Pat Whempner, Michael Oxman, and Diane Rolfe are all participants in the West Seattle location for Park(ing) Day.
Park(ing) Day is today; See it at the Junction
One of 37 in Seattle, the awards ceremony is tonight downtown
Park(ing) Day an international event is seeing some local participation today, Sept. 17 in the West Seattle Junction. The installation is directly in front of Easy Street Records at 4559 California Ave s.w. According to the organization's web site "PARK(ing) Day is an annual, worldwide event that inspires city dwellers everywhere to transform metered parking spots into temporary parks for the public good."
Participants are urged to occupy a parking space (legally by acquiring permits) and decorate it as they see fit. All the people involved will come together at 5th and Pine Streets at 6:00 p.m. for an awards ceremony. A large parking lot at that location has a number of displays set up there.
"Park(ing) Day at the West Seattle Junction is a demonstration project to show what to do with all these parking spaces after we run out of oil and don't have any more cars," said Michael Oxman one of the participants. The Junction space actually occupies three full spaces and has a free speech platform for "Anyone who wants to say anything" as a way to promote more free speech. The display also has graphics depicting moments in the history of the free speech movement, designed by Samuel Stubblefield. They show Hyde Park in London, Berkeley near San Francisco and others. "Today we have this platform set up for political candidates or counter culture people or any kind of advocacy group that feels they want to get their message out, this is a good place for them to come down today and do it," said Oxman.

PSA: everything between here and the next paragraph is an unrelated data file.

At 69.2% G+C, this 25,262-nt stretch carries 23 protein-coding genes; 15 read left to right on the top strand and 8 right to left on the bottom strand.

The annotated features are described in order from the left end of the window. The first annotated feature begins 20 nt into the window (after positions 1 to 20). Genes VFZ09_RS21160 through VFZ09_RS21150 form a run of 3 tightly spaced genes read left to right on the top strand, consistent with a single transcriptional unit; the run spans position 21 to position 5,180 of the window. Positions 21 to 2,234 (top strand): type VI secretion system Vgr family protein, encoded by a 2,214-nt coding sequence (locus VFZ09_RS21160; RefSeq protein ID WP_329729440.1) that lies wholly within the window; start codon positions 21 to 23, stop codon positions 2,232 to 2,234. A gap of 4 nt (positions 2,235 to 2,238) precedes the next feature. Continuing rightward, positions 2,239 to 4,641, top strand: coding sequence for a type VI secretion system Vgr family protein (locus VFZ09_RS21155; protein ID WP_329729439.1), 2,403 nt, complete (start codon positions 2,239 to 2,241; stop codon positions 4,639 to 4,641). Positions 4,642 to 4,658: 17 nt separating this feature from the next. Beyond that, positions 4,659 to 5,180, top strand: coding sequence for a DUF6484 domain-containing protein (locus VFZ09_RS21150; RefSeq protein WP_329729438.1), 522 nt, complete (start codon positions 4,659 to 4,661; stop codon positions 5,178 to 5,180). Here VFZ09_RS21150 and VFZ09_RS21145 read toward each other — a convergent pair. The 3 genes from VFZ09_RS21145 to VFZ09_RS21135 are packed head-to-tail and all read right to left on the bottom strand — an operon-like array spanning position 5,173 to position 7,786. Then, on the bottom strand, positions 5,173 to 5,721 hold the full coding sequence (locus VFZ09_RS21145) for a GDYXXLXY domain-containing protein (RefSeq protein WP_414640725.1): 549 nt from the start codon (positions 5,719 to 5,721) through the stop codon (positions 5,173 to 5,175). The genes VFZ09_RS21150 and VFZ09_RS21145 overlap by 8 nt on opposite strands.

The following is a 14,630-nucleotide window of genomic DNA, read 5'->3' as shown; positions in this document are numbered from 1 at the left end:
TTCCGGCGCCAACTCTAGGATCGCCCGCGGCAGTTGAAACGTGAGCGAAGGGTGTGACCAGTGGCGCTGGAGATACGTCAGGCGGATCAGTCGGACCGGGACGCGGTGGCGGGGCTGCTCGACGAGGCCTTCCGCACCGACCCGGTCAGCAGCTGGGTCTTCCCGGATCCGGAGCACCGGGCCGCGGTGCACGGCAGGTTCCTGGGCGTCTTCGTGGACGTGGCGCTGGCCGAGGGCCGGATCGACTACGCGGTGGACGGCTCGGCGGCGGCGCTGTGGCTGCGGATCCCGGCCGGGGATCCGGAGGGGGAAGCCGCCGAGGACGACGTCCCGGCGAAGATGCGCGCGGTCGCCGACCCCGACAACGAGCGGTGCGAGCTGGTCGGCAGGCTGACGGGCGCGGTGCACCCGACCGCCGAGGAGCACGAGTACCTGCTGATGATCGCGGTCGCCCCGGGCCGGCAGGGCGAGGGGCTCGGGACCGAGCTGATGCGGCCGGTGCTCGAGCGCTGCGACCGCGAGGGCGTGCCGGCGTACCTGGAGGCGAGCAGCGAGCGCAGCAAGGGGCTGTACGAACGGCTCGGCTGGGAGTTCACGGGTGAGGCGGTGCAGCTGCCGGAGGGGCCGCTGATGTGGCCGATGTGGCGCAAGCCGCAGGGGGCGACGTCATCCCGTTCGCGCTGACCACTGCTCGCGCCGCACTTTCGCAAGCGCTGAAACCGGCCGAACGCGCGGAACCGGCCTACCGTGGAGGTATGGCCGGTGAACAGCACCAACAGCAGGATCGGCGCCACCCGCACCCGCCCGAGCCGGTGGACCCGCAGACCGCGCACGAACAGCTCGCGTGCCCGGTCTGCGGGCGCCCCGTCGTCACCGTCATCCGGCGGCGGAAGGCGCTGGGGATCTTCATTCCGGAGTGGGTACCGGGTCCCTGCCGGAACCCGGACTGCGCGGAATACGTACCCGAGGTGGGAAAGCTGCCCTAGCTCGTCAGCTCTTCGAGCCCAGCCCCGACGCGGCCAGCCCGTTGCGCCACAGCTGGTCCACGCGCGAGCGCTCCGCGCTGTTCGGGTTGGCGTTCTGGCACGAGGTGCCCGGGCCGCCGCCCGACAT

The display was designed by Pat Whempner who said, "I'm here because I have enough time on my hands right now that I get to do things that I think are important, even though they don't pay me for anything. I think Seattle has a great track record in getting sustainability issues to the fore, and I'm proud of Seattle for committing to Park(ing) Day."
The design is based on Oxman's concept of a "Free Speech Platform". "More than ever, right now is a particularly good time to have this discussion, and I think it's a global discussion, it's not just national. Now that we have the kind of communication technology to have the kind of world we have it's more important than ever to have people understand why we have these First Amendment rights and we should be proud of them," Whempner said.